More than where they went to college or their grade point average, employers are looking for job applicants that have internships.
New research by Marketplace and The Chronicle of Higher Education finds that businesses value work experience most when making new hires. While some degree programs traditionally have required internships, colleges are responding to market demand by ramping up opportunities for workplace learning in more fields. Even high schools are realizing the need to form partnerships with businesses so students are better prepared for the workforce.The National Association of Colleges and Employers says 63 percent of students in the class of 2012 who had paid internships had at least one job offer when they graduated. Of those who didn’t have an internship, 40 percent had an offer.
Job prospects also vary widely depending on the field of study, said Anthony Carnevale, director and research professor of the Georgetown University Center on Education and the Workforce, speaking Monday at a meeting of the Association of Career and Technical Education. His research has found those who study engineering, computer/mathematics, and business also have higher lifetime earnings than those in education, psychology/counseling, or human services.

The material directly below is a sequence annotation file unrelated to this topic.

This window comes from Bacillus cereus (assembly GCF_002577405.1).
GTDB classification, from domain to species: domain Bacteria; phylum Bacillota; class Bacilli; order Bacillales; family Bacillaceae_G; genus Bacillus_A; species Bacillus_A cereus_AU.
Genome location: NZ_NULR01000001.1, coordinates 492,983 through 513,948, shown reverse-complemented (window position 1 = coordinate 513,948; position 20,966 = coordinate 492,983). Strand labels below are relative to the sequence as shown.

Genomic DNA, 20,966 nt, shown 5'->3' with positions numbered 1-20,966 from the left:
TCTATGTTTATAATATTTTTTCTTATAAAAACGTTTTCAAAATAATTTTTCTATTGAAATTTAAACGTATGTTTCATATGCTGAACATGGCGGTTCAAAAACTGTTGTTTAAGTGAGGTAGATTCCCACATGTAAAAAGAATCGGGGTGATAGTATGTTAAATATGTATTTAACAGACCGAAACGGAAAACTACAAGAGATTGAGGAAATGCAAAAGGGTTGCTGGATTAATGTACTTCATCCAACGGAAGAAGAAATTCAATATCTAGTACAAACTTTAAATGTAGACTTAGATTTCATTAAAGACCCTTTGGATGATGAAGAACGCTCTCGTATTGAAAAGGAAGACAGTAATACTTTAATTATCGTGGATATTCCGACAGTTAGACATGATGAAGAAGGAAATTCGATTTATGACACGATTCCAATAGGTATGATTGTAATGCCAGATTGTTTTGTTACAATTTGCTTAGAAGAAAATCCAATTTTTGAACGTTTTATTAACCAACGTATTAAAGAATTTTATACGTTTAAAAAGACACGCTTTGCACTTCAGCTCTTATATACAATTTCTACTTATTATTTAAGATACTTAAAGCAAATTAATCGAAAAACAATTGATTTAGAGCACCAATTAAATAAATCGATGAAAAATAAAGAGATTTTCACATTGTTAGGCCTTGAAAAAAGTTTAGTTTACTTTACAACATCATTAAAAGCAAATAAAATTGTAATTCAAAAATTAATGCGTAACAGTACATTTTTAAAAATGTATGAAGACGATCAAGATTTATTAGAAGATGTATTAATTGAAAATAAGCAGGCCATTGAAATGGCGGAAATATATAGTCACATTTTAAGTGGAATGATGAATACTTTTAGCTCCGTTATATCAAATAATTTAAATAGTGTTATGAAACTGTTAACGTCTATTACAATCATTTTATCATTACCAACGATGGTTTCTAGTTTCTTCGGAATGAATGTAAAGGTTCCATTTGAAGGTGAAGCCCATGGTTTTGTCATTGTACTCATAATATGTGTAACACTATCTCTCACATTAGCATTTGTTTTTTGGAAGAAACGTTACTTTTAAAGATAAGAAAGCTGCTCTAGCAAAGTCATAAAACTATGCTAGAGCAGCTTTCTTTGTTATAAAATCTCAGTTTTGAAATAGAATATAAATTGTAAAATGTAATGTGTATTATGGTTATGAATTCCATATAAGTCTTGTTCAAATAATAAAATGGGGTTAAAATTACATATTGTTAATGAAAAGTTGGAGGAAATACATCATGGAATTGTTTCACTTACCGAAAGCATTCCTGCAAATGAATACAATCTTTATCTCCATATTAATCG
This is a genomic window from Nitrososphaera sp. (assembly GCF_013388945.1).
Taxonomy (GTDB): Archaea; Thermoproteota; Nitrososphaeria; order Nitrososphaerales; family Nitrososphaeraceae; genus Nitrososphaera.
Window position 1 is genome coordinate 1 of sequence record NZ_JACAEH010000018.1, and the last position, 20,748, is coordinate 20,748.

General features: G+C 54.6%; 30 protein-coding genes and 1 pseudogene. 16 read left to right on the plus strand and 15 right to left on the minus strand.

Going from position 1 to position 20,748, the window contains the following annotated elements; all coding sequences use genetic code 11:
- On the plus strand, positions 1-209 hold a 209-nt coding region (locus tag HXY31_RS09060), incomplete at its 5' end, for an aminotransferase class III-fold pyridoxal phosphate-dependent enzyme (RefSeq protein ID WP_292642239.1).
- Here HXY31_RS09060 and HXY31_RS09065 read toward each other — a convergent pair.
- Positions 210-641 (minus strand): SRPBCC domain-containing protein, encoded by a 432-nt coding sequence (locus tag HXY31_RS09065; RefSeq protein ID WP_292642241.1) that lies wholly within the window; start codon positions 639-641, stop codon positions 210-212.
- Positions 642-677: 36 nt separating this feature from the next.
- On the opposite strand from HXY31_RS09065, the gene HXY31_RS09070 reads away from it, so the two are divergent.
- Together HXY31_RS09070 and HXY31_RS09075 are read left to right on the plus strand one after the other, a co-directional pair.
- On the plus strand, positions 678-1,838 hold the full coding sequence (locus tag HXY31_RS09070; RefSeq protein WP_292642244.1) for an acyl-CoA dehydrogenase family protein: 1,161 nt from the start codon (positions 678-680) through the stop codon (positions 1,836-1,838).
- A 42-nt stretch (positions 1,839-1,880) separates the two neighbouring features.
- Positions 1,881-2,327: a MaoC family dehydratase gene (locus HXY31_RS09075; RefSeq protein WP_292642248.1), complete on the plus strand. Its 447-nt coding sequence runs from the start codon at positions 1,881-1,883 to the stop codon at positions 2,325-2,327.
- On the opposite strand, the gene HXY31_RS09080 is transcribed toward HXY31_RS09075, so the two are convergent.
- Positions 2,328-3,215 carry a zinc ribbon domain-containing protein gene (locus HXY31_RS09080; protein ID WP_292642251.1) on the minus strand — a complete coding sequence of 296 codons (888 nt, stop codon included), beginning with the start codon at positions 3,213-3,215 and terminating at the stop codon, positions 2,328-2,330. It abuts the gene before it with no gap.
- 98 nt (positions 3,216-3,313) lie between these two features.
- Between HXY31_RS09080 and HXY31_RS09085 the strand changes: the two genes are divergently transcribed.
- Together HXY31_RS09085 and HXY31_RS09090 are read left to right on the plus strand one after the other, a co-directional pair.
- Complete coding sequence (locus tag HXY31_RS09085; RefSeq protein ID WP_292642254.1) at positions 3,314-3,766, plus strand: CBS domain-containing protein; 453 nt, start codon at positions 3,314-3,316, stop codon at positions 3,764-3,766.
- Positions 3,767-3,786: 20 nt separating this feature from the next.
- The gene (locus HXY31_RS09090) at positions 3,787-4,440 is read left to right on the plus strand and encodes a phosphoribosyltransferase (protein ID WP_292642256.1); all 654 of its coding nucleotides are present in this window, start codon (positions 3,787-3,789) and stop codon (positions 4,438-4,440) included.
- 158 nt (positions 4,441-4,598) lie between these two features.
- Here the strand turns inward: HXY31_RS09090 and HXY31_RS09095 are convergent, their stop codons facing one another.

Of the 55 million new jobs expected to open up in the next 10 years, more and more will require some form of education or training beyond high school. There is an 84 percent wage advantage over a lifetime for those with postsecondary education, said Carnevale. Earnings generally go up with higher levels of education, but in some high-demand fields, those with an associate degree or certificate can sometimes make more than those with a bachelor’s degree, noted Carnevale.
“It isn’t so much degree level that determines if you get a job,” he said. “What you make, depends on what you take.”
Nearly 30 percent of associate degree holders make more than those with bachelor’s degrees. And 44 percent of graduates from four-year college have higher earnings that those with graduate degrees, said Carnevale.
All this points to the need for in-depth career exploration so students can make smart choices when it comes to choosing a major. In high school and college, experts say students need to make the most out of their experience beyond the classroom to be competitive in today’s job market. Carnevale applauded the efforts of ACTE, noting that career tech programs were efficient and a proven approach that helps students gain real-world experience and provides skilled workers for the economy.
A version of this news article first appeared in the College Bound blog.